This was the first sound remake of the Hitchcock silent classic inspired by the Jack the Ripper legend. Ivor Novello, who played the title role and headed the team writing the script, was ... See full summary »
This was the first sound remake of the Hitchcock silent classic inspired by the Jack the Ripper legend. Ivor Novello, who played the title role and headed the team writing the script, was in the original as well. Written by
Dale O'Connor <email@example.com>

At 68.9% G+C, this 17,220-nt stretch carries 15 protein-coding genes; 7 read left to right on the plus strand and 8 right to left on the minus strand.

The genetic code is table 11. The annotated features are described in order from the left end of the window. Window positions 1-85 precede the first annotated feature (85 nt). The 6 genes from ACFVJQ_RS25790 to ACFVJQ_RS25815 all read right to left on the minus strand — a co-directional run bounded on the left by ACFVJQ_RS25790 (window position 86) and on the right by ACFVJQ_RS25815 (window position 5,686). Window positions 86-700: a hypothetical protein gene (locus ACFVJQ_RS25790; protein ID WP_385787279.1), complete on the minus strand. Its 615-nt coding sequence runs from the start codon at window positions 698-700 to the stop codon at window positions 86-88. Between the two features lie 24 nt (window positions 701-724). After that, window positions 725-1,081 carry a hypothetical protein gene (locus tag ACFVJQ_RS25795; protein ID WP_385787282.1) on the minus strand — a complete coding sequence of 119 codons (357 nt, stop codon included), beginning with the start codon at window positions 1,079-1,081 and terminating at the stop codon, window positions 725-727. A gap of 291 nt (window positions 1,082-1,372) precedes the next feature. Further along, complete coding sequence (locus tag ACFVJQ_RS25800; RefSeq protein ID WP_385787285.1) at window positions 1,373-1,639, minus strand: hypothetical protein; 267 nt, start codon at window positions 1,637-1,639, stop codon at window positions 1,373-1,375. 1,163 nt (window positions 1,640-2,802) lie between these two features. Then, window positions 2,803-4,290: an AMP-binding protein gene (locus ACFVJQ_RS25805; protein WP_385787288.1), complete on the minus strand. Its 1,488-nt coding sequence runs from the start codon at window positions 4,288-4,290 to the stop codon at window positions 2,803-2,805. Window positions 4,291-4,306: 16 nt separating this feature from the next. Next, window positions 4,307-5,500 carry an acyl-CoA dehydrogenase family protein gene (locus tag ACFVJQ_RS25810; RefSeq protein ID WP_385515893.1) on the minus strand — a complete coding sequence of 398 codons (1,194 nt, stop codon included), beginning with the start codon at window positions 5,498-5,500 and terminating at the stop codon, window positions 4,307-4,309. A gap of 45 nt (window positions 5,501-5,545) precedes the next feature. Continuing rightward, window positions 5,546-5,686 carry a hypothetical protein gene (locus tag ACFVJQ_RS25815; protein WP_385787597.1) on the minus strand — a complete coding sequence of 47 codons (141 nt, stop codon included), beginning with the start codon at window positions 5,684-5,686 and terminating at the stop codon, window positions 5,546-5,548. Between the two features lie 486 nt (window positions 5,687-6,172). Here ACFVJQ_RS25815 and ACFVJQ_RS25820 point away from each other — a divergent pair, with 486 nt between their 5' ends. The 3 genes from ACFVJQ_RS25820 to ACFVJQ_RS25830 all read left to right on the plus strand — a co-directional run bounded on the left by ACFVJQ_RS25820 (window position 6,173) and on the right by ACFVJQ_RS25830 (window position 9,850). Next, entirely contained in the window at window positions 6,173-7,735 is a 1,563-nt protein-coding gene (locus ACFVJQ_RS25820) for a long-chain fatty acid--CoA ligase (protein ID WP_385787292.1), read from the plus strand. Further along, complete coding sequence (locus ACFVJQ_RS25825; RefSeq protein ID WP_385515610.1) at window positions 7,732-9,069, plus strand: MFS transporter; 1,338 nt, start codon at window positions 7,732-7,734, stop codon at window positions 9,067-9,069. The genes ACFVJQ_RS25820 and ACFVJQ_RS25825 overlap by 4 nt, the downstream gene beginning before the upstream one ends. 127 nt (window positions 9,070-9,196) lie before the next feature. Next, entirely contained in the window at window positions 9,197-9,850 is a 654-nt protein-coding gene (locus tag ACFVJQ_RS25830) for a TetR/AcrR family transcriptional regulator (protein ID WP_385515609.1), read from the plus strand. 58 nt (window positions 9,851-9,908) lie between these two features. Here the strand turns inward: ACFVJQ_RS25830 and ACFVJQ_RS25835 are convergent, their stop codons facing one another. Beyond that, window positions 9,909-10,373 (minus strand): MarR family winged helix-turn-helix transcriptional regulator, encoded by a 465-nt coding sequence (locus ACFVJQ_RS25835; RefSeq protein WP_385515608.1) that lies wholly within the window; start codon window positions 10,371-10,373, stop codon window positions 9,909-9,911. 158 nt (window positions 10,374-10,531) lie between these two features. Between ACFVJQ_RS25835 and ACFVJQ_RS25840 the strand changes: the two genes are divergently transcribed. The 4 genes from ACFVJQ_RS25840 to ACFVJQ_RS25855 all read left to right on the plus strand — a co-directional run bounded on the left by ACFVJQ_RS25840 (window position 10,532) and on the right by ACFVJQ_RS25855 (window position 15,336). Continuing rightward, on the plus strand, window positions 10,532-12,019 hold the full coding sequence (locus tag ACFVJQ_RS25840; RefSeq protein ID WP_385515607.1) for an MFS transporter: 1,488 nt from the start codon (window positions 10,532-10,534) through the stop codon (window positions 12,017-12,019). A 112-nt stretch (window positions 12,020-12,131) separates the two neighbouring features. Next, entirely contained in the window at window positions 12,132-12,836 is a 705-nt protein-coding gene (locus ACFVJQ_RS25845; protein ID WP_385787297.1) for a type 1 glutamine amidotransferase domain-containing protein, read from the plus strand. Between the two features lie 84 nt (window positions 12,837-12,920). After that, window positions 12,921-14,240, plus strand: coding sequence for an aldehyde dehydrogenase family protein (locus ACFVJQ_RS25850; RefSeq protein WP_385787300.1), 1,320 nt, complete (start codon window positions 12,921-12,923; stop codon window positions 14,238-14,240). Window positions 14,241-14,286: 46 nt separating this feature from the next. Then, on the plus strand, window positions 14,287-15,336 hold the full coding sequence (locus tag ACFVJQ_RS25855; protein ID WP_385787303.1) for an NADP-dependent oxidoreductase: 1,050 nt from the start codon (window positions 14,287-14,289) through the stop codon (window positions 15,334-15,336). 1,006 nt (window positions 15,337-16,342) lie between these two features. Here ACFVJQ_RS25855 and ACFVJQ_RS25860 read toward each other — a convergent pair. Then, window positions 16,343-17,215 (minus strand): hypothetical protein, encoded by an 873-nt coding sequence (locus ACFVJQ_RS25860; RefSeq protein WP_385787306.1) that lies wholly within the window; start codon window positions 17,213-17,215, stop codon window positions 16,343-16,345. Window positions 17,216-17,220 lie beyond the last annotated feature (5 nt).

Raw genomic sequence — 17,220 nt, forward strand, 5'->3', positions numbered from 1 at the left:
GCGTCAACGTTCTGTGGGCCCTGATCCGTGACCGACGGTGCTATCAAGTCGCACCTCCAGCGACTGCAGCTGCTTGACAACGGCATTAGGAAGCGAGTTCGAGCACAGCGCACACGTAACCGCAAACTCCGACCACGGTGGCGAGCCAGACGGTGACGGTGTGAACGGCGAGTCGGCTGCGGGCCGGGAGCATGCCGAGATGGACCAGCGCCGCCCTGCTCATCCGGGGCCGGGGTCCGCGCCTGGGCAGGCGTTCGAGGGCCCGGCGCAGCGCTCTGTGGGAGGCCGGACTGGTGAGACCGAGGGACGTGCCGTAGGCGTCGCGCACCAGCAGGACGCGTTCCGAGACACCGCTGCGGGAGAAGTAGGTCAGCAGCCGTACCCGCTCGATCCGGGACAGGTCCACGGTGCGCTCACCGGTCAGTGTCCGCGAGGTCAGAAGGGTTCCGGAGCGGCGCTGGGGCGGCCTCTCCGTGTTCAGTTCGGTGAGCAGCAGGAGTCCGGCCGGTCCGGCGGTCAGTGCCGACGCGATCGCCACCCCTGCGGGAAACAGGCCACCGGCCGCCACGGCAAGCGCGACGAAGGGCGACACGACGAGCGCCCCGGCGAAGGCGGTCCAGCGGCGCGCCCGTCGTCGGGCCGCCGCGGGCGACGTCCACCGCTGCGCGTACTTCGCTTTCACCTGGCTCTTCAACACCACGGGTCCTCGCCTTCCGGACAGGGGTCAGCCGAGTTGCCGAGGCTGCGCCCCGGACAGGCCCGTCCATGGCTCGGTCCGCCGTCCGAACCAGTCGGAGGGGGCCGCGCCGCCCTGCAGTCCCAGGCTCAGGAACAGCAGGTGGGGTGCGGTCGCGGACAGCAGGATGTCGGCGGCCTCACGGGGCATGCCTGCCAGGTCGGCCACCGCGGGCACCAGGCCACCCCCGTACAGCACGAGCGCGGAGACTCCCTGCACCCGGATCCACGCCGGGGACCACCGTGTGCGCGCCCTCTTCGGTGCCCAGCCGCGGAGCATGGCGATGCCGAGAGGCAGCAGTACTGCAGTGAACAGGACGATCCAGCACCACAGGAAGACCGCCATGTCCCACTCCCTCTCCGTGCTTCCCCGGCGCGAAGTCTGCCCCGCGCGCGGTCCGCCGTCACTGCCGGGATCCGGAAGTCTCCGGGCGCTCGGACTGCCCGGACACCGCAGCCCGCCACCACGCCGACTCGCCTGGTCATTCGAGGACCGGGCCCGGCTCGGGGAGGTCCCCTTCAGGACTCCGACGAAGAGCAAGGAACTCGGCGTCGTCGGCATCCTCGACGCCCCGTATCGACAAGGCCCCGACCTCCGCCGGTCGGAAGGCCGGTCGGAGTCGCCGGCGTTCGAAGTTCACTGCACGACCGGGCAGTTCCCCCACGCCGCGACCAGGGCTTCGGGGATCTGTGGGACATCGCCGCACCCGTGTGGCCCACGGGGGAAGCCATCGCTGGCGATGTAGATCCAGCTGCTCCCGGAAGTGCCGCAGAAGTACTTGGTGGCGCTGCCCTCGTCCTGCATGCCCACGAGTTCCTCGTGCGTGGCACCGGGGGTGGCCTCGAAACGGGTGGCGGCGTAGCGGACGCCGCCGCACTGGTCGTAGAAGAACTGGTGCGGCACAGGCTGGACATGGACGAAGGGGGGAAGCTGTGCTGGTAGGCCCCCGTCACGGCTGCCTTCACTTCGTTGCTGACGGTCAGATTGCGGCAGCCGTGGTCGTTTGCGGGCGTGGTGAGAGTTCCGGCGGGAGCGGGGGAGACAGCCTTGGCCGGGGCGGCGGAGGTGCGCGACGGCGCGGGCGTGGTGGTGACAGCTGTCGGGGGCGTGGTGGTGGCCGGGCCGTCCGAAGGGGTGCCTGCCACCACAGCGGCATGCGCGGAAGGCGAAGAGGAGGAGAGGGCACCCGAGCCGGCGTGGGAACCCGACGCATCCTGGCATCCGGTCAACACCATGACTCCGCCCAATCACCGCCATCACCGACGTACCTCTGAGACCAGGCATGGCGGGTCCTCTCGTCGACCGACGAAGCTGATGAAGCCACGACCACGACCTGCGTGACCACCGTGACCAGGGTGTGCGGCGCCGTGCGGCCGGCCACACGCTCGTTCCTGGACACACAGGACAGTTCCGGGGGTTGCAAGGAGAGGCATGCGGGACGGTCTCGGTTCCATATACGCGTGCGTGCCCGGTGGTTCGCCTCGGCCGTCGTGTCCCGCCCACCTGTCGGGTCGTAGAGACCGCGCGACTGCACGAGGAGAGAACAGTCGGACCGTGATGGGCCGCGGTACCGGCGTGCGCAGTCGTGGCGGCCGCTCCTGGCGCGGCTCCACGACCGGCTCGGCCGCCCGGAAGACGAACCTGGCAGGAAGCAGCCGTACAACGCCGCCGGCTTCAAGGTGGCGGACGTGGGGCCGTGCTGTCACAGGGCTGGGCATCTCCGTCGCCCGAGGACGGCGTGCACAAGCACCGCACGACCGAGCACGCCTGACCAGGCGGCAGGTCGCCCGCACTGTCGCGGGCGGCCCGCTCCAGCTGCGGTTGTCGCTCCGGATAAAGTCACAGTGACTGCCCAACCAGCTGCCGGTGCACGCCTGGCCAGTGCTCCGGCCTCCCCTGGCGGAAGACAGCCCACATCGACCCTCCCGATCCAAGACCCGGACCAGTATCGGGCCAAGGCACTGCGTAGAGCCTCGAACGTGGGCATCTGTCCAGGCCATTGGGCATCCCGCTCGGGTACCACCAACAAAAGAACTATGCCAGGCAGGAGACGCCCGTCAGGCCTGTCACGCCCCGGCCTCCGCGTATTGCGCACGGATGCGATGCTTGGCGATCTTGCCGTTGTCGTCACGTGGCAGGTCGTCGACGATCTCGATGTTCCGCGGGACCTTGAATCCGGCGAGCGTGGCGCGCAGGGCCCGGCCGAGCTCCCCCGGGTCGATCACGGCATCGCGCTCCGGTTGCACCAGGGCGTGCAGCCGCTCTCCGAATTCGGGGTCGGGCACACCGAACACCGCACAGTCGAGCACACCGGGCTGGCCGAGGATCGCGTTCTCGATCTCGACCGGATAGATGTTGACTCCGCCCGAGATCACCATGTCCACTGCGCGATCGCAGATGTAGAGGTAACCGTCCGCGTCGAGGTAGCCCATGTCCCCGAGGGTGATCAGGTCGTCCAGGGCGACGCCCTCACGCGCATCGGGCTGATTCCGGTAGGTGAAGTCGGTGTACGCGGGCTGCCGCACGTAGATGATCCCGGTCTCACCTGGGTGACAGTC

Alfred Hitchcock's "The Lodger" is one of the best mystery/suspense films of the silent era. However, with the advent of sound, there was a huge push to remake these silents into new talking versions. While some might have applauded it, the results were not always positive. Take "The Phantom Fiend". It is a shabby remake of the original in every way--but the most glaring is the strange performance by the lead, Ivor Novello. While he was just fine in the Hitchcock version, her in the remake he's simply awful. Part of it was his bizarre accent he approximated for the film and part of it was his overacting. The intention was for the audience to suspect, like everyone else, that he was a psychopathic murderer. So why, then, did he overdo it so much? He behaves like a crazy man throughout the film and this made the ending all the more improbable. Having Hitchcock as the director of the remake might have solved this and a good director should have seen the deficiencies in Novello's characterization--but this one did not. My advice is just watch the original and let that be enough. If you do want to see "The Lodger", it's available for free download at archive.org--or just follow the link on IMDb for the download.
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